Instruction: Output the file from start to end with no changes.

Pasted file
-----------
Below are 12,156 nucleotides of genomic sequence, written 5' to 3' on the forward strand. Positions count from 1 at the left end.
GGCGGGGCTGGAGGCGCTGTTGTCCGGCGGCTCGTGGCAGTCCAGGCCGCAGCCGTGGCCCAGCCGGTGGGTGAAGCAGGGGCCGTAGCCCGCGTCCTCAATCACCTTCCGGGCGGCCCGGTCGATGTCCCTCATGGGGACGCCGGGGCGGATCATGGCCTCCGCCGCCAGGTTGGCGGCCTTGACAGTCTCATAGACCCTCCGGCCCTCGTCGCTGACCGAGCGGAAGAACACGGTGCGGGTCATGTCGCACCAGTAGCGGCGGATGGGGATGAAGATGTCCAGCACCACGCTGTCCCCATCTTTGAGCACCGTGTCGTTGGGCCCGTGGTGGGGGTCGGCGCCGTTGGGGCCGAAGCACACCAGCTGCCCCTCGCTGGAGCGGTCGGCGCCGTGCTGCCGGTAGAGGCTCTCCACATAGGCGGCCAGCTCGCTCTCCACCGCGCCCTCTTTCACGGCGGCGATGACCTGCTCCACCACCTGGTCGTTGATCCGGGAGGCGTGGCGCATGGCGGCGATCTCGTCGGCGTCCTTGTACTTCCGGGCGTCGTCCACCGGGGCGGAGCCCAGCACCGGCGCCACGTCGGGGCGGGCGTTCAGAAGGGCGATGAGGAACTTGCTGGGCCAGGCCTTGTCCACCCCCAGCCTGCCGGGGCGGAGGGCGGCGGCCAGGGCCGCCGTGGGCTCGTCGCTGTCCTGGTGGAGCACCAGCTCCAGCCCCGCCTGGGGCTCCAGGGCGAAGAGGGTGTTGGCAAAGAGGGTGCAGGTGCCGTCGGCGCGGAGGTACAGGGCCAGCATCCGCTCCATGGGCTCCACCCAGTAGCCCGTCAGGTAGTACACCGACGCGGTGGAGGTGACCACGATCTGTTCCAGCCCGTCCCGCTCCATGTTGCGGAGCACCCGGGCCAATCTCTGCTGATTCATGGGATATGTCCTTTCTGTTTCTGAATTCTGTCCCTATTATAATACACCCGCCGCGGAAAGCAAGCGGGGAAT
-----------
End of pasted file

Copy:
Below are 12,156 nucleotides of genomic sequence, written 5' to 3' on the forward strand. Positions count from 1 at the left end.
GGCGGGGCTGGAGGCGCTGTTGTCCGGCGGCTCGTGGCAGTCCAGGCCGCAGCCGTGGCCCAGCCGGTGGGTGAAGCAGGGGCCGTAGCCCGCGTCCTCAATCACCTTCCGGGCGGCCCGGTCGATGTCCCTCATGGGGACGCCGGGGCGGATCATGGCCTCCGCCGCCAGGTTGGCGGCCTTGACAGTCTCATAGACCCTCCGGCCCTCGTCGCTGACCGAGCGGAAGAACACGGTGCGGGTCATGTCGCACCAGTAGCGGCGGATGGGGATGAAGATGTCCAGCACCACGCTGTCCCCATCTTTGAGCACCGTGTCGTTGGGCCCGTGGTGGGGGTCGGCGCCGTTGGGGCCGAAGCACACCAGCTGCCCCTCGCTGGAGCGGTCGGCGCCGTGCTGCCGGTAGAGGCTCTCCACATAGGCGGCCAGCTCGCTCTCCACCGCGCCCTCTTTCACGGCGGCGATGACCTGCTCCACCACCTGGTCGTTGATCCGGGAGGCGTGGCGCATGGCGGCGATCTCGTCGGCGTCCTTGTACTTCCGGGCGTCGTCCACCGGGGCGGAGCCCAGCACCGGCGCCACGTCGGGGCGGGCGTTCAGAAGGGCGATGAGGAACTTGCTGGGCCAGGCCTTGTCCACCCCCAGCCTGCCGGGGCGGAGGGCGGCGGCCAGGGCCGCCGTGGGCTCGTCGCTGTCCTGGTGGAGCACCAGCTCCAGCCCCGCCTGGGGCTCCAGGGCGAAGAGGGTGTTGGCAAAGAGGGTGCAGGTGCCGTCGGCGCGGAGGTACAGGGCCAGCATCCGCTCCATGGGCTCCACCCAGTAGCCCGTCAGGTAGTACACCGACGCGGTGGAGGTGACCACGATCTGTTCCAGCCCGTCCCGCTCCATGTTGCGGAGCACCCGGGCCAATCTCTGCTGATTCATGGGATATGTCCTTTCTGTTTCTGAATTCTGTCCCTATTATAATACACCCGCCGCGGAAAGCAAGCGGGGAAT